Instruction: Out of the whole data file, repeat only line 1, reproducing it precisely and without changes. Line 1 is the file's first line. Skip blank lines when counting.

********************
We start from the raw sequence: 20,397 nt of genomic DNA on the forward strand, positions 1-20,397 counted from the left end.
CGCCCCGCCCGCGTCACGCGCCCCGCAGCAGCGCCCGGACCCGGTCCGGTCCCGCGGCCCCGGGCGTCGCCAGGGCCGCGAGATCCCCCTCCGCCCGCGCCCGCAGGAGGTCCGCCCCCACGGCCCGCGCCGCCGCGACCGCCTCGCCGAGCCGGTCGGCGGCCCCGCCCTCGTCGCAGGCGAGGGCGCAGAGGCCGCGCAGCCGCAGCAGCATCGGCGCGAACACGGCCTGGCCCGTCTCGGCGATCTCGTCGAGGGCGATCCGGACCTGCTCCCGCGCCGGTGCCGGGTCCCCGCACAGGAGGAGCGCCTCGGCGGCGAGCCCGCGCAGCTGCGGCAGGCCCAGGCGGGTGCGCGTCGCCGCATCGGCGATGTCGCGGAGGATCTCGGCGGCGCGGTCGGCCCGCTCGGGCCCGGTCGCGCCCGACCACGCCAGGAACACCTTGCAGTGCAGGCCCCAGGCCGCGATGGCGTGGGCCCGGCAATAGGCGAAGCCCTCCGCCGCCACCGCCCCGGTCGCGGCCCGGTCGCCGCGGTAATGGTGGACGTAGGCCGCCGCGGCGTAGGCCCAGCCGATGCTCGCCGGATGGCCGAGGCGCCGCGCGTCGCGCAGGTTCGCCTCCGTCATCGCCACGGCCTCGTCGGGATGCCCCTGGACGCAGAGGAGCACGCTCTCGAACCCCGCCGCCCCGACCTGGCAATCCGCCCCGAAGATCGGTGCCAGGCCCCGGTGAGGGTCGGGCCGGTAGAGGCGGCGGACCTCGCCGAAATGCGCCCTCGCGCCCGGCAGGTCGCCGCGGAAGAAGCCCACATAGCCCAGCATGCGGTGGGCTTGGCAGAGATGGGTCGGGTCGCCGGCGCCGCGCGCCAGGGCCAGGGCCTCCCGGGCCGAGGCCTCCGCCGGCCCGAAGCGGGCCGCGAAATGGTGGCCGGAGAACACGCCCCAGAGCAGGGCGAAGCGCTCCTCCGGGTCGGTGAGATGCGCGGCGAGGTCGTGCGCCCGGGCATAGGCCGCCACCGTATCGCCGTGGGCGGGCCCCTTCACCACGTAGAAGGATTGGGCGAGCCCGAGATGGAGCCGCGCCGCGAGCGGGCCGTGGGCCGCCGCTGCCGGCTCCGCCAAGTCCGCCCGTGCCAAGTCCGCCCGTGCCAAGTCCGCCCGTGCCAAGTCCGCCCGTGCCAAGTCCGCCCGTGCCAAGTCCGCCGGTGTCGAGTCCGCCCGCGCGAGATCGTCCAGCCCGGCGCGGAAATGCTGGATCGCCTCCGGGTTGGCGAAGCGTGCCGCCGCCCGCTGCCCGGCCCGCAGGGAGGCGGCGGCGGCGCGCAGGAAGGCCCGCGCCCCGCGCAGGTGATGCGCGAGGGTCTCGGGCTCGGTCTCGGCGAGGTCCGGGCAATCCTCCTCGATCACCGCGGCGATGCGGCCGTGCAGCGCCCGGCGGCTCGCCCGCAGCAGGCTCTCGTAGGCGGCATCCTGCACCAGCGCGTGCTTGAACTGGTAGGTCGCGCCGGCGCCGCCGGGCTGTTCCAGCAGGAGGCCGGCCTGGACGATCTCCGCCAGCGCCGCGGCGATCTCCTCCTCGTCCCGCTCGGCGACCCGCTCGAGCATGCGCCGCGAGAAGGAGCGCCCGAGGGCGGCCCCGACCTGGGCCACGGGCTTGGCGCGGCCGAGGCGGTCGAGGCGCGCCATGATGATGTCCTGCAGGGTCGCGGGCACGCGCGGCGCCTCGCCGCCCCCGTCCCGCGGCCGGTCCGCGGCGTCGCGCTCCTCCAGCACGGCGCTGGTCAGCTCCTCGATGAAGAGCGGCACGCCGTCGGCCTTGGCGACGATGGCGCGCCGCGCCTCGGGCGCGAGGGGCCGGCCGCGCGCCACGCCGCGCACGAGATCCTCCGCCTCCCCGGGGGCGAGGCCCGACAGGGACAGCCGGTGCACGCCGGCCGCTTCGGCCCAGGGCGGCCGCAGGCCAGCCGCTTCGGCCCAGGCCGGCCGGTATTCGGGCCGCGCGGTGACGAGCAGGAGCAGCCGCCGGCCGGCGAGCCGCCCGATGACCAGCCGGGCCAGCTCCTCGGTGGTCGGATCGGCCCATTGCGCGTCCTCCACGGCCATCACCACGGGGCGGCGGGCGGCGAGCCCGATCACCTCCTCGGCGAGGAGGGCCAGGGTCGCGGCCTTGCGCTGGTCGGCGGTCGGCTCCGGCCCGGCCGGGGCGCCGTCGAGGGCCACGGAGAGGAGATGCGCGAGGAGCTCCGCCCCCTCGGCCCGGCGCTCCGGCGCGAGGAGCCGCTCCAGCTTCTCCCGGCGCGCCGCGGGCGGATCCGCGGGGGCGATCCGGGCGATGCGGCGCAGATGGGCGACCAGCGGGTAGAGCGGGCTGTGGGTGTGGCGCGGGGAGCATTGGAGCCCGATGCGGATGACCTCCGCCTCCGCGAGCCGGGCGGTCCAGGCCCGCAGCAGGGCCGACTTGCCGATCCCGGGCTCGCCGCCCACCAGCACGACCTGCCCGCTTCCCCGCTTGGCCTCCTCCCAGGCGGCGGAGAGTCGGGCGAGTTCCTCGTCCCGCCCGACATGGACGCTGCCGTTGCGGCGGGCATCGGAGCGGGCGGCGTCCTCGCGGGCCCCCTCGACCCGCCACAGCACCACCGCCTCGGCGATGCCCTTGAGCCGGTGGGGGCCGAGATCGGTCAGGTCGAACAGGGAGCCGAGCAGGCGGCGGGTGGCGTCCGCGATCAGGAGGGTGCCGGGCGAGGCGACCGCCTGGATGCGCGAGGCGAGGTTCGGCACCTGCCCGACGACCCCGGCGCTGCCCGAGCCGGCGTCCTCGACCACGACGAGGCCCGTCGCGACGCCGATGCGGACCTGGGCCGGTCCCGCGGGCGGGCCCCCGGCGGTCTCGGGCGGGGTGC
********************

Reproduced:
We start from the raw sequence: 20,397 nt of genomic DNA on the forward strand, positions 1-20,397 counted from the left end.